[Standards] XEP-0134: XMPP Design Guidelines
zooldk at gmail.com
Fri Feb 28 08:16:46 UTC 2014
Yes, you are right Christian. I think that maybe the editor team will create some script that might reveal some of our XEPs that need to be updated into new states etc.
On 28 Feb 2014, at 09:10, Christian Schudt <christian.schudt at gmx.de> wrote:
> I always like up to date documents and specifications. So I vote yes :-)
> In my opinion, there are (too) many "last-updated-2004" documents. (or at least mid-2000s)
> Or generally documents, which are really long in Draft state. (XEP-0001 says it can become Final after 6 months in Draft and 2 implementations, which probably apply to most XEPs)
> Or documents which feel strange, when reading them, e.g.
> XEP-0270 vs XEP-0302, which imply that XMPP isn't moving much since 2010.
> Am 28.02.2014 um 01:24 schrieb Peter Saint-Andre:
>> Old, nay ancient, thread alert!
>> On 9/17/12, 2:31 PM, Philipp Hancke wrote:
>>> While searching for the design guideline that says "don't put big things
>>> inside a presence stanza, use PEP" I found XEP-0134 and it almost had
>>> what I was looking for:
>>>> Finally, as explained in XMPP Core, the <presence/> stanza exists to
>>>> broadcast network and communications availability only; for more
>>>> advanced information publishing, use Publish-Subscribe .
>>> This is somewhat outdated, you'd use PEP for that. There are several
>>> other points where this is outdated. How comes nobody ever noticed that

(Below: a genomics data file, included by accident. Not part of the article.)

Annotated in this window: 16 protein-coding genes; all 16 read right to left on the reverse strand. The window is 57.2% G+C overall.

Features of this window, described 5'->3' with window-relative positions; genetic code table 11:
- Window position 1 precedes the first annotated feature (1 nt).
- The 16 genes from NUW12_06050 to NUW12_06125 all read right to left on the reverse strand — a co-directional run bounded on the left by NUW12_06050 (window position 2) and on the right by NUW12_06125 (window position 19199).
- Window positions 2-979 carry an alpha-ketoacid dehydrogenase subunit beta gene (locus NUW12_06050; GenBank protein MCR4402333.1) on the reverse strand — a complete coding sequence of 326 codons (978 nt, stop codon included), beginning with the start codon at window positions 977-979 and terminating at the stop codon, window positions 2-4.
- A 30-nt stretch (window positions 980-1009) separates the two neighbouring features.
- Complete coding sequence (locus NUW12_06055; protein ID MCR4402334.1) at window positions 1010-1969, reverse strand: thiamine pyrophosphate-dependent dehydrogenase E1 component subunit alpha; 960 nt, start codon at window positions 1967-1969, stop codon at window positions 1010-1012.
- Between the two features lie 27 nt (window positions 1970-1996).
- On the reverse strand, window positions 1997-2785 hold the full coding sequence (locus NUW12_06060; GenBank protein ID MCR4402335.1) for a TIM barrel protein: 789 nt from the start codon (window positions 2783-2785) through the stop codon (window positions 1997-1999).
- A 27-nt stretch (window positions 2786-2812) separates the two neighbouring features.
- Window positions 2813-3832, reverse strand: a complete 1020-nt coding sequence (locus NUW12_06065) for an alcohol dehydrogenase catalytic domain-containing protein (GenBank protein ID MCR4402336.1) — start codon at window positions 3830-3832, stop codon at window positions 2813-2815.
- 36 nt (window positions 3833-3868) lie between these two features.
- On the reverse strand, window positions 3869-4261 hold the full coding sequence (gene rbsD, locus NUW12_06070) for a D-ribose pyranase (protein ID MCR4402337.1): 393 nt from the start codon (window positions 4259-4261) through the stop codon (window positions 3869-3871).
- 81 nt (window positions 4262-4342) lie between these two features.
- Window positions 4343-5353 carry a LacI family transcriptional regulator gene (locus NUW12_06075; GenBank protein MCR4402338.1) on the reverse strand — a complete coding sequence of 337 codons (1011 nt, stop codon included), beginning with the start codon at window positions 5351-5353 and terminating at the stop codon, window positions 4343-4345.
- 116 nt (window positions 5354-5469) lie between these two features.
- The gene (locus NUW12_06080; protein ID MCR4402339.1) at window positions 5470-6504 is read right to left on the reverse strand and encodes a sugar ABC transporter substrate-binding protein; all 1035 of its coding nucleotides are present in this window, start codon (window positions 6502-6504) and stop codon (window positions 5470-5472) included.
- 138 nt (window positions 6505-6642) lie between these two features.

>>> (Peter has an excuse -- he was expecting feedback)?
>>> My effort may be in vain since google doesn't seem to consider 0134 to
>>> be important but I'll raise (some of) the issues anyway. Specifically:
>>> 2.1: XMPP is Sacred
>>> well, it's a hard process, but making changes is possible.
>>> The reference to XEP-0060 ought to be replaced by one to 0163
>>> 2.2: how long has groupchat been deprecated? 8 years at least? Doesn't
>>> strike me as a good example these days.
>>> 2.3: jingle/ice might be a better example.
>>> 2.4.: oh, this section still calls it "Jabber" :-)
>>> 2.5: again, jingle would be a better example.
>>> Generally, i think this document is really 2004! Alot has changed since
>>> then. XEP-0115 (in it's current revision) certainly impacts the design
>>> of new extensions, as does PEP. Are things like SI (XEP-0095) still
>> Yes, that document is probably well out of date now. Do we feel it would be worth the effort to bring it into the modern world?
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